Blockchain technology is one of the most innovative discoveries in recent years. One of its core principles is the hash function.

**What is Hashing?**

Hashing is, simply put, taking an input string of any length and giving out an output of a fixed length.

Cryptographic hashing refers a special class of hash functions with set properties. To be considered secure, a cryptographic hash function needs to include properties such as always getting a consistent result irrespective of how many times you parse through an input, quick computation, and pre-image resistant among others.

In case of cryptocurrencies such as bitcoin, the transactions are taken as an input and run through a hashing algorithm (Bitcoin uses SHA-256) which gives an output of a fixed length.

Each input has its own unique hash. For examples, take inputs A and B where H(A) and H(B) are their respective hashes. It is infeasible for H(A) to be equal to H(B). Infeasible but unfortunately, not impossible.

**What is a Hash Function Attack?**

A hash function attack is an attempt to find two input strings of a hash function that produce the same hash result. Because hash functions have infinite input length and a predefined output length, there is inevitably going to be the possibility of two different inputs that produce the same output hash.

A hash collision occurs when two separate inputs produce the same hash output. This can be exploited by an application that compares two hashes together (such as password hashes, file integrity checks). However, the odds of a collision are extremely low, especially for functions with a large output size such as lengthy and widespread document formats or protocols but as available computational power increases, the ability to attack hash functions becomes more feasible.

**How Does a Hash Function Attack Occur?**

There are several ways a hash collision could be exploited. There are mainly three types of hash function attacks:

**Collision attack:** A collision attack on a cryptographic hash tries to find two inputs producing the same hash value. The attacker does not have control over the content of the message, but they are arbitrarily chosen by the algorithm. In this case, H(A) is equal to H(B).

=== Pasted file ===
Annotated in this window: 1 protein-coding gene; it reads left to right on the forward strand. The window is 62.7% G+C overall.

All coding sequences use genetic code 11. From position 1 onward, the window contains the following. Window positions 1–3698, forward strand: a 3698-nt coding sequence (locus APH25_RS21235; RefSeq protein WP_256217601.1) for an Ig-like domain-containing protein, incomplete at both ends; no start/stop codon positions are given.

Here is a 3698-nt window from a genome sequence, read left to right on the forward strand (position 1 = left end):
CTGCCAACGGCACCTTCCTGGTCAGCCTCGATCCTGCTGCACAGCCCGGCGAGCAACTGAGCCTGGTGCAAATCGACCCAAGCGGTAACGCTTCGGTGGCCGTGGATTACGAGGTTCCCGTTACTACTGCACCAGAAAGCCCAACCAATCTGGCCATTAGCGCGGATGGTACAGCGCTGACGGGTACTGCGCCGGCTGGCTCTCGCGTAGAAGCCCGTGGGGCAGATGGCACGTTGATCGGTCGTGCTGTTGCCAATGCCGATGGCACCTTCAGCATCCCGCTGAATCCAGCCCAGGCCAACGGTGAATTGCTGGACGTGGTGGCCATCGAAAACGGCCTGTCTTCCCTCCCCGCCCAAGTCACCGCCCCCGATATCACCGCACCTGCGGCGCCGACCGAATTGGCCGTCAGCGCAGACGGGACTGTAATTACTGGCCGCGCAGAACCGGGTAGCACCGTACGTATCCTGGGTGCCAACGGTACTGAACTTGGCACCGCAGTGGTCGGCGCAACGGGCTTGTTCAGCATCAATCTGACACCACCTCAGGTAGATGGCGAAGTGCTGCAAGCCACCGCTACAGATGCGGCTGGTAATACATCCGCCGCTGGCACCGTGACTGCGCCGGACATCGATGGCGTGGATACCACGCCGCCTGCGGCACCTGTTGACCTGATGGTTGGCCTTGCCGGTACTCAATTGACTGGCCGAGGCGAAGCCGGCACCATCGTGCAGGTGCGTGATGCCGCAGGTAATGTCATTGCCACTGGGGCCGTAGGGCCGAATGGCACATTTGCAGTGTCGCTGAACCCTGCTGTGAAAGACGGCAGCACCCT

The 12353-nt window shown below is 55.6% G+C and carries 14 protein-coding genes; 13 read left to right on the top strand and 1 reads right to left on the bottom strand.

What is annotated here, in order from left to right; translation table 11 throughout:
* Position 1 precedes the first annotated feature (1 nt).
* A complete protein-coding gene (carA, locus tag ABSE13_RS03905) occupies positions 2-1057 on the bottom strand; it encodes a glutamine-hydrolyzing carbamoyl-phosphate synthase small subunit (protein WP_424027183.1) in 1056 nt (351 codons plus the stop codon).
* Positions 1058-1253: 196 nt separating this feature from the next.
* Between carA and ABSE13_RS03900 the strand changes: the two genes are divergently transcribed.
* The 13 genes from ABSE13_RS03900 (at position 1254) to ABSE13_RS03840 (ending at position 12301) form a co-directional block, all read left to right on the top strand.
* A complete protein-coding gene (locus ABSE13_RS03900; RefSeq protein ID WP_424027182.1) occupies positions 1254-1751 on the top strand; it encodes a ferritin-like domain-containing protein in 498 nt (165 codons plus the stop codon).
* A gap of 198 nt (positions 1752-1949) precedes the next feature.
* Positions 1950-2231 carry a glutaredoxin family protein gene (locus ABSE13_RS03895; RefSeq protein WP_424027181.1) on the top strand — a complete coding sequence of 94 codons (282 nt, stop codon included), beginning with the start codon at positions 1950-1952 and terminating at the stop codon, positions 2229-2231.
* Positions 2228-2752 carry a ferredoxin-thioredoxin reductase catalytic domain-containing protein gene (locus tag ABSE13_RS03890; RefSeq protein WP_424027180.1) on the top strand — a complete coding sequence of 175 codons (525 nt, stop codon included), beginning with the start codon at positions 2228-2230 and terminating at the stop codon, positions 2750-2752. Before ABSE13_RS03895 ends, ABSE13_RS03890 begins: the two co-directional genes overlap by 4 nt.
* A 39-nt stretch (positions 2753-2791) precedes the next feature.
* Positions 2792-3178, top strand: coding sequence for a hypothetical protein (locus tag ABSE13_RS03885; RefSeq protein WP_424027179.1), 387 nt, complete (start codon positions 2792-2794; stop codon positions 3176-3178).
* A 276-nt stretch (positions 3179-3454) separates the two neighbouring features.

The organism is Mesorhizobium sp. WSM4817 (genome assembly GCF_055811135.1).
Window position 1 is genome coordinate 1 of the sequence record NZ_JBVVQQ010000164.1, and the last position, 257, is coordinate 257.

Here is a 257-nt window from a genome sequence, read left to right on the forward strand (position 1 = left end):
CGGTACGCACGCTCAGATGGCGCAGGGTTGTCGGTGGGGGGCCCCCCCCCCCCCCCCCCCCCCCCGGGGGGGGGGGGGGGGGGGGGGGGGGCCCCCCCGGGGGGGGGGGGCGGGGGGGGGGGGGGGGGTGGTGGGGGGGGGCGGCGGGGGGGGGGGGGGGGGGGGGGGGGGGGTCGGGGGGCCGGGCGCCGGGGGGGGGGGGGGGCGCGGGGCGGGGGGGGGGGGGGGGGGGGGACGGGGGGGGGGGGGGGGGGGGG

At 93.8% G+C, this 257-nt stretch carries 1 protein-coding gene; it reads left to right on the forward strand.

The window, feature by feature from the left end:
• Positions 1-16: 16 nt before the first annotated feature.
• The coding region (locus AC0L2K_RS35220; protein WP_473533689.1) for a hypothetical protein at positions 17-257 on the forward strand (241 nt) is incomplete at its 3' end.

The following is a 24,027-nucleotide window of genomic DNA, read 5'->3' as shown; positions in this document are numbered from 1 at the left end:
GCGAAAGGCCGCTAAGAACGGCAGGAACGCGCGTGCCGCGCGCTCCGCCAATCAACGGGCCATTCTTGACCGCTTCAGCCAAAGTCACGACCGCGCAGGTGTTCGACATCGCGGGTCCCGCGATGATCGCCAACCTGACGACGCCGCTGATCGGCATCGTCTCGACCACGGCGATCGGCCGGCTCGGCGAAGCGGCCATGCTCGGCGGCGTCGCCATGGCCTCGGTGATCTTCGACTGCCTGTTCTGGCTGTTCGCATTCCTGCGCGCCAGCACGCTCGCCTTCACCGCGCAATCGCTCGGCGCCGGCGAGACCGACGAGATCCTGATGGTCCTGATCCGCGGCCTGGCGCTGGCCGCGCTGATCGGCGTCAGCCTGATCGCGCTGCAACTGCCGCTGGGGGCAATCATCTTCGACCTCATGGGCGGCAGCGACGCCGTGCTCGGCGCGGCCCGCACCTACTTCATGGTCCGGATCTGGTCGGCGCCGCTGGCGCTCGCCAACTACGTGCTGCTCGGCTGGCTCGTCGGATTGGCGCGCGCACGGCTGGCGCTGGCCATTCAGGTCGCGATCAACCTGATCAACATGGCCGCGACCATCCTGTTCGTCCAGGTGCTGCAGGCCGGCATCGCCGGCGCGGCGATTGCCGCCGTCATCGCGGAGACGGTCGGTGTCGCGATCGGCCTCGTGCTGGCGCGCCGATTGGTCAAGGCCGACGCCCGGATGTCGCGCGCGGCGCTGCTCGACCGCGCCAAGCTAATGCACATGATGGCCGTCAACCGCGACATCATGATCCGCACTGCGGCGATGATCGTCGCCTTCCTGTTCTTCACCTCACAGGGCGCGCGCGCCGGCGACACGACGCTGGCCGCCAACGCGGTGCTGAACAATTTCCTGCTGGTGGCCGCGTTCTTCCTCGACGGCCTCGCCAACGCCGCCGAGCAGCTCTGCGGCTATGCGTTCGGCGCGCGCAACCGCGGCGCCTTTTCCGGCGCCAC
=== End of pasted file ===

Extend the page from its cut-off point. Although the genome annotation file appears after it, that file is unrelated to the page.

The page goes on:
**Pre-image attack:** In contrast to a collision attack, in a pre-image attack the hash value is specified.

**Birthday attack:** The birthday attack is based on the birthday paradox, i.e., the probability that in a set of n randomly chosen people, some pair of them will have the same birthday. Applied to hash function attacks, this means you have a 50% chance to break the collision resistance.

**How Secure are Hash Functions?**

No hash function is collision free, but it usually takes extremely long to find a collision.

Even if a hash function has never been broken, a successful attack against a weakened variant may undermine the experts’ confidence and lead to its abandonment. In the past, weaknesses had been found in several then-popular hash functions, including SHA-0, RIPEMD, and MD5. These weaknesses called into question the security of stronger algorithms derived from the weak hash functions such as the SHA-1, RIPEMD-128, and RIPEMD-160.

Also, there are applications of cryptographic hash functions that do not rely on collision resistance. This means that collision attacks do not affect their security. For example, HMACs are not vulnerable. For the hash attack to be successful, the attacker must be in control of the input to the hash function.

**Are hash function attacks something to worry about?**

The truth is that it depends on the hash function. Even MD5 and SHA-1 are not completely collision resistant but stronger functions such as SHA-256 appear to be safe for now.